„Young people need places where they can learn, grow and make mistakes in order to become great specialists and shapers of our industry.“


We have often discussed the topic of training and you are actively committed to being an attractive training location. Why is this particularly important to you and what exactly do you do?  What do you do differently?

Training – both traditional vocational training and dual study programs – is very important to us. Young people need places where they can learn, grow and sometimes make mistakes in order to become great specialists and shapers of our industry. Hospitality is simply great and we want to get people excited about it. We pay particular attention to two points: Corporate culture and conditions. We pay above the standard pay scale from the first year of training and there are numerous additional benefits (excursions, book money, further training, learning apps). Why is that? No trainee in Berlin can afford a shared room and food on 800 euros. And we are competing with other sectors here, working in the catering or hotel industry must also be financially attractive. And as far as the culture is concerned, we take it for granted that you and the duty roster are planned two weeks in advance. In addition, it is clear that there are enough qualified staff available to provide guidance and that trainees are not expected to work entire shifts on their own from month 3 onwards. We offer regular training sessions, excursions to manufacturing companies, practical exercises and feedback meetings. There are also regular team events just for people in training at our company, such as the trainee and student breakfast.

During the lockdown, you gave employees the opportunity to work in other establishments such as Noname, Restaurant otto or Nobelhart & Schmutzig.  How did this come about and what was the result?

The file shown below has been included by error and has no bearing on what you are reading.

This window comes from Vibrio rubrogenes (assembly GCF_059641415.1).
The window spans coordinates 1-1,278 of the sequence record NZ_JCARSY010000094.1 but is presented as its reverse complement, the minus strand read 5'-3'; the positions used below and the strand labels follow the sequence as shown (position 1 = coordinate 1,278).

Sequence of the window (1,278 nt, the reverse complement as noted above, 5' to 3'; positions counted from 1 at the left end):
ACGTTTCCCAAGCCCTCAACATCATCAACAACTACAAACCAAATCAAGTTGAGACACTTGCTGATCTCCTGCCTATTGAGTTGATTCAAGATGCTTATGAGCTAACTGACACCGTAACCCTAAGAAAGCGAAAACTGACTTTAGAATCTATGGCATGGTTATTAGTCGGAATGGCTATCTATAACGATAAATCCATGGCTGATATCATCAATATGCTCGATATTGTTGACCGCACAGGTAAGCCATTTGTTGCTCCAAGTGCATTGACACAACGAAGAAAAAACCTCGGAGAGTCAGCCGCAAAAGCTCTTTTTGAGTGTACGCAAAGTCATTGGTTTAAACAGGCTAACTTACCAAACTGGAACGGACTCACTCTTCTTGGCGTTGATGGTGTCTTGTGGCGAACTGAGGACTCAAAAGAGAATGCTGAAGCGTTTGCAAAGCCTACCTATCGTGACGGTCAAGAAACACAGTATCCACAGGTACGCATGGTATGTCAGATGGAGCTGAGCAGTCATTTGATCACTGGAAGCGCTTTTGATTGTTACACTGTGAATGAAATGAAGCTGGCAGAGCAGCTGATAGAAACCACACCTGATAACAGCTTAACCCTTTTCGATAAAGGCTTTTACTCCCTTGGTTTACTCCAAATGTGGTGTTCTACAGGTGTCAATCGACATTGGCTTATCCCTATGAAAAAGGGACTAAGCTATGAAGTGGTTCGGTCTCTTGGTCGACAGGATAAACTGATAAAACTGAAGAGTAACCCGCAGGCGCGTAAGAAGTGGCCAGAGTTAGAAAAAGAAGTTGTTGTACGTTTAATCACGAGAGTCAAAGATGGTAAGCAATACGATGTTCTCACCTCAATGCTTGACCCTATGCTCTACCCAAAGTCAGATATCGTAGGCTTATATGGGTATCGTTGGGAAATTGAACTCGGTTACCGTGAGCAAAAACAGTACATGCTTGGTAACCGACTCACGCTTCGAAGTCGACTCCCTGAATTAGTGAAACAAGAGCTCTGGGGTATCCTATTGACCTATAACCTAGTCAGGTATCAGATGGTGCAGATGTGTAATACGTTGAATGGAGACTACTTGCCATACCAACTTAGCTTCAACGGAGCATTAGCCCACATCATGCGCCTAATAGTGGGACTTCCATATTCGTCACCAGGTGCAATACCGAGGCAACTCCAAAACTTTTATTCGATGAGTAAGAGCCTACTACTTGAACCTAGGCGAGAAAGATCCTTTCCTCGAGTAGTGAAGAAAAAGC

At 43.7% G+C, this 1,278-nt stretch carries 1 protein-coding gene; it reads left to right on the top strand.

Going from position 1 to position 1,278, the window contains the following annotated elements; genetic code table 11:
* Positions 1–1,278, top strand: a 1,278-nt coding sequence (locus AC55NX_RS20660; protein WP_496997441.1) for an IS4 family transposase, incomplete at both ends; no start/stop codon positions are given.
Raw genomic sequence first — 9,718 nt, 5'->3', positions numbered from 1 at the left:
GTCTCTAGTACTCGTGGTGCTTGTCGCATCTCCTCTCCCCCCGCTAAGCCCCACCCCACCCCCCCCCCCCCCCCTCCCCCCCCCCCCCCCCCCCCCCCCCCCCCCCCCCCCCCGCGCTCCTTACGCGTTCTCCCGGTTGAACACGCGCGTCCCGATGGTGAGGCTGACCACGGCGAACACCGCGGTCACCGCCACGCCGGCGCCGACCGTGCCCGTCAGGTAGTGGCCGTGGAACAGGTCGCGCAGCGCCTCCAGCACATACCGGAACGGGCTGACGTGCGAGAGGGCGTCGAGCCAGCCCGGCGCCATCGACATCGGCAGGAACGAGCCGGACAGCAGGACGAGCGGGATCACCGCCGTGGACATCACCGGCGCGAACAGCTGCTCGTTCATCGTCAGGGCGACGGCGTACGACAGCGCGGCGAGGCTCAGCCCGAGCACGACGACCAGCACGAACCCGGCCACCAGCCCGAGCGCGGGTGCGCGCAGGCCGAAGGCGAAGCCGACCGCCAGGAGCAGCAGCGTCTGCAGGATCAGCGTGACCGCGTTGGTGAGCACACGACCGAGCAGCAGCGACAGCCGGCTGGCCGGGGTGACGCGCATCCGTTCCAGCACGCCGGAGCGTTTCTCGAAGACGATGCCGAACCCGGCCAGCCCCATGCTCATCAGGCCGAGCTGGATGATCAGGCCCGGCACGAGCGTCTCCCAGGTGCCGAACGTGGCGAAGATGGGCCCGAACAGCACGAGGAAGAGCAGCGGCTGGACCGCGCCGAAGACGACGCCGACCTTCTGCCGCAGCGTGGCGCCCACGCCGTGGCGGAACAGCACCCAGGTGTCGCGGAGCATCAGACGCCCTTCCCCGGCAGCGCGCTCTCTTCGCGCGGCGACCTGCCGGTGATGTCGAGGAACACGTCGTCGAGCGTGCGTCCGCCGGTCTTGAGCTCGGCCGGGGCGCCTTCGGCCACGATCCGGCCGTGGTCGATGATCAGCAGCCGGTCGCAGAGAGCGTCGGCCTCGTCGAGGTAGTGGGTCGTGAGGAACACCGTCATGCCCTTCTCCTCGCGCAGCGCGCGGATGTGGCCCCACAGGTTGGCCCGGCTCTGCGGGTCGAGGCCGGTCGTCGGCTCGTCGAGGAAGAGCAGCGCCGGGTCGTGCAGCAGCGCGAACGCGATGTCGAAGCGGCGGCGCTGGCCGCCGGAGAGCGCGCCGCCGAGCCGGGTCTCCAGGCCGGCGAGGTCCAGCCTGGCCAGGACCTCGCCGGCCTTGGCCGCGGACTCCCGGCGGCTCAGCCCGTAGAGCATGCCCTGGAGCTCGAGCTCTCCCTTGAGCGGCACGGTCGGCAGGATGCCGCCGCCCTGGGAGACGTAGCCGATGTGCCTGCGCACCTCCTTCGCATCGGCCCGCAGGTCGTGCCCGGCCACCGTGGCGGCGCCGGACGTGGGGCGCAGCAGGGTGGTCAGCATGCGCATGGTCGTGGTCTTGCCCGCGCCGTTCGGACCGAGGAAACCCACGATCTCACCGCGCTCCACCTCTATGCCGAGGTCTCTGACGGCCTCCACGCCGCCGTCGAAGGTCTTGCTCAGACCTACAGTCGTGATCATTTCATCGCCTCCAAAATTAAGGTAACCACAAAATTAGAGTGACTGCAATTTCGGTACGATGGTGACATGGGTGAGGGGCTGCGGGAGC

Our hotel was closed for a long time during both lockdowns and we only had housekeeping jobs to offer our trainees – at some point, that was just too boring. And since we were paying the trainees’ salaries in full anyway, we thought we’d rather support other businesses and give something back to our trainees at the same time. That’s why we placed them on internships in these restaurants, where they gained an insight into other kitchens and were able to develop their skills during the lockdowns.

If we take a look into the future, what does your hotel look like? Are there any ideas or projects that you would like to implement in the future?

Currently, the most important project is the conversion of our energy supply. We are certified sustainable with Green Sign Level 4 and have already implemented a lot in the area of sustainability (avoiding food and plastic waste, green electricity and LED lighting, saving water, purchasing as sustainably as possible, etc.). We are now in the process of reducing our energy consumption as much as possible and – once we have achieved our best possible consumption – supplementing the supply with renewable energies. This applies to the entire GLS campus, which includes the Hotel Oderberger. Our goal is to have achieved this by the end of 2025.